Crowdsourcing. We talk about it. We educate people how to use it. But it is also an overused and underappreciated word, according to Forbes. Its influence is now spawning to government affairs thanks to the Internet. In 2013, President Obama called out to the federal agencies to use Citizen Science and Crowdsourcing to tap the wisdom of the crowds—the citizens—to help solve scientific and societal problems.

In November 2014, the Office of Science and Technology Policy (OSTP) started developing the crowdsourcing Toolkit to get things done using a “human-centered design workshop.” This is just of the many stories and initiatives where the government is proactive in harnessing collective wisdom and emerging technologies.

But how can governments use crowdsourcing and citizen science for effective citizen empowerment? The former is the practice of engaging a crowd or group for a common goal, while the latter, (according to the White House), is “a form of open collaboration in which members of the public participate in the scientific process, including identifying research questions, collecting and analyzing data, interpreting results, and solving problems.”

Governments can explore these two concepts by:

Partner with crowdsourcing third-party organizations and experts

The two concepts are easy to understand but require a significant amount of planning, strategies, and new mindsets before implementation. Governments are bureaucratic and centralized by nature; adopting crowdsourcing techniques and citizen science with the help of third-party organizations will help them facilitate the transition.

Take a look on how the government of Rio de Janeiro collaborated with Crowdicity, a leader in innovation software based in the UK, where the open innovation forum, The Agora Rio was created for the Rio citizens “to put forward their views and ideas of what the city needed to ensure the long-term benefits of hosting the Olympic Games.”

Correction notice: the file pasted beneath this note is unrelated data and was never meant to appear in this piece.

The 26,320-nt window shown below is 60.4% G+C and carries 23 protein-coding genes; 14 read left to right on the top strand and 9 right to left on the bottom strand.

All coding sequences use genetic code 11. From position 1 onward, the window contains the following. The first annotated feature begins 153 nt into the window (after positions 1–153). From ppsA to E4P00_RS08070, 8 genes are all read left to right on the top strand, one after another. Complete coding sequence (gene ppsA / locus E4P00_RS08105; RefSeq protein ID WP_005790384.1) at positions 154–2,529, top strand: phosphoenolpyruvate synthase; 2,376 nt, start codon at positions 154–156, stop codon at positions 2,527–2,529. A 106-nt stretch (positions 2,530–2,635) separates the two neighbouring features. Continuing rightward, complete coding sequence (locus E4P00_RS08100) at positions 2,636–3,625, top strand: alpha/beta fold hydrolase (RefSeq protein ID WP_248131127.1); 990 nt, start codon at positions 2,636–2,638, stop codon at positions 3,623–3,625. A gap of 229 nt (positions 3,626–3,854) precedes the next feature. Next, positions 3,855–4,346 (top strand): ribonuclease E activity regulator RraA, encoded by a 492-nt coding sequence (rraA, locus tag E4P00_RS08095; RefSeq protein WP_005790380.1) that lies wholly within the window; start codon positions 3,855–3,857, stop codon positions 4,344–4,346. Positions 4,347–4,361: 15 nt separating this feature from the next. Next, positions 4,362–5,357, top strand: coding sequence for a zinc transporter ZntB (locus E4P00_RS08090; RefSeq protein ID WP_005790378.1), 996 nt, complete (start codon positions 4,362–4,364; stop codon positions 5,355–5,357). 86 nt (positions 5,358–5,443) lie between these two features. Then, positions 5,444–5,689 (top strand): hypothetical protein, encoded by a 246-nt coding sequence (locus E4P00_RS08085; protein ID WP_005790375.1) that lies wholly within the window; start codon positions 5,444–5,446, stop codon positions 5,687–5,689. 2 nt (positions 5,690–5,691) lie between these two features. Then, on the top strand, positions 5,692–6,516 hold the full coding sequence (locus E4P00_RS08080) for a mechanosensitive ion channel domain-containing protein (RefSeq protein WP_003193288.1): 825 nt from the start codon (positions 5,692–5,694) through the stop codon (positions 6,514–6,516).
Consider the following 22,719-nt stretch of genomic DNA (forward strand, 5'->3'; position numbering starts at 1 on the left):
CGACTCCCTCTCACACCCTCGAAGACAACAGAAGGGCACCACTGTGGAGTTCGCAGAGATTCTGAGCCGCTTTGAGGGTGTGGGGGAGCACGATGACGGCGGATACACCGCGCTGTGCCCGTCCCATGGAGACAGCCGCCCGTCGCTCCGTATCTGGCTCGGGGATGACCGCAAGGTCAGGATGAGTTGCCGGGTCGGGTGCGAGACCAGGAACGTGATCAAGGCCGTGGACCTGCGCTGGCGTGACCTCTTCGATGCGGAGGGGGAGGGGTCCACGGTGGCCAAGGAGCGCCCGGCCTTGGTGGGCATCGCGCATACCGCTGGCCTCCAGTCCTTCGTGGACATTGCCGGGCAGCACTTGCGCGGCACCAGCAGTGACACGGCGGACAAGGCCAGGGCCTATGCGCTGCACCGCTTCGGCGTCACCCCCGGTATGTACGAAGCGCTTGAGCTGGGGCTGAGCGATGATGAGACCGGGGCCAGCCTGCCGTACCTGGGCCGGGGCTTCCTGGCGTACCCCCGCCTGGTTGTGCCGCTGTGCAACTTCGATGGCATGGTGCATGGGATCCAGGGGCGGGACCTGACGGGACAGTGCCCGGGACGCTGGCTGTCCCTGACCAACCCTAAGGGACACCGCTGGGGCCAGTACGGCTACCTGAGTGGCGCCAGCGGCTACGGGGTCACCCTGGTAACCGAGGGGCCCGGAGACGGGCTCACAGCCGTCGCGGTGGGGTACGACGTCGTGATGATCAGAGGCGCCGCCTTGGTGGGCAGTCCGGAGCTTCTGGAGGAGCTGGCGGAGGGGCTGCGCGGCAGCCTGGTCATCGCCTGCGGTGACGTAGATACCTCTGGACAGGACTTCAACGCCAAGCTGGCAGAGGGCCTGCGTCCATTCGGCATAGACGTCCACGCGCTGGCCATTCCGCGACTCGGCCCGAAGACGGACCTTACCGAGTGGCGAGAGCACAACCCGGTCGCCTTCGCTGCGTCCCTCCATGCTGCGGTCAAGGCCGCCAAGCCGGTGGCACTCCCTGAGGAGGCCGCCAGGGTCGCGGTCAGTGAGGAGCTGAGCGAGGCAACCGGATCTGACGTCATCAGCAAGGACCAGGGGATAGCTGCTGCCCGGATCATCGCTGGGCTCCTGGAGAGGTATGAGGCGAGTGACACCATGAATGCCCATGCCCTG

Incentivize local competitions

This is another way to encourage participation and also cultivate innovation among the citizens. A good framework that can serve as an inspiration is Peter Diamandis’ XPRIZE competitions; they empower innovators around the globe in creating out-of-this-world exponential technologies to solve scientific and societal issues. Local governments can also use this method, too. Check out these 5 Crazy Good Government Contests as references.

You may never know the wealth of knowledge and ideas you could squeeze from the minds of the youth, students, MBAs, experts and professionals in your local community. This will also build strong channels to citizens, empowering them to voice their ideas and thoughts especially they know the culture, what works and does not work for the community and what needs to be done.

A change agent like Aerospace engineer Jenn Gustetic, who’s into open innovation and prize competitions, launched their Longitude Prize to the public on how to combat antibiotic resistance, which was featured on NatGeo.

Other crowdsourcing and DIY (Do-it-yourself) approaches

New Zealand’s government also used crowdsourcing for the new design of the national flag; Indonesian government’s KSP (Office of the Presidential Staff) hosted a nationwide hackathon for IT professionals to empower them to create digital solutions for good governance; Qatar launched a crowdsourcing initiative for its National Museum’s visual identity.

I could go on in listing examples both from developed and emerging countries, but the bottom line is this: there are plenty of ways to apply crowdsourcing, whether in partnerships with third-party organizations, experts or even DIY approaches to spark innovation and citizen empowerment. In Singapore, aside from the government’s ambition to become a smart nation, it has several online platforms and apps to engage with the citizens. You can check E-gov.com for more details.

In 2014, a crowdsourcing initiative in the UK called Open Government Manifesto led by Tim Hughes was created for “specific commitments to improve transparency, participation, and accountability. Bringing contractors under the Freedom of Information Act, supporting and developing the UK’s Anti-Corruption Action Plan, and giving the public a say in the future of the UK through a citizen-led Constitutional Convention are a few ideas we’ve already collected.”

It’s high time that governments take initial steps to converge new technologies, the crowd’s wisdom and new ways of thinking to embrace these new approaches. The transition may be quite intimidating at first, but let’s also think of the legacy we can give to the next generation in creating a more decentralized, open and transparent systems for good governance — together, let us make the world, starting from our community, a better place to live.

Can you think of other ways where crowdsourcing can be used for common good?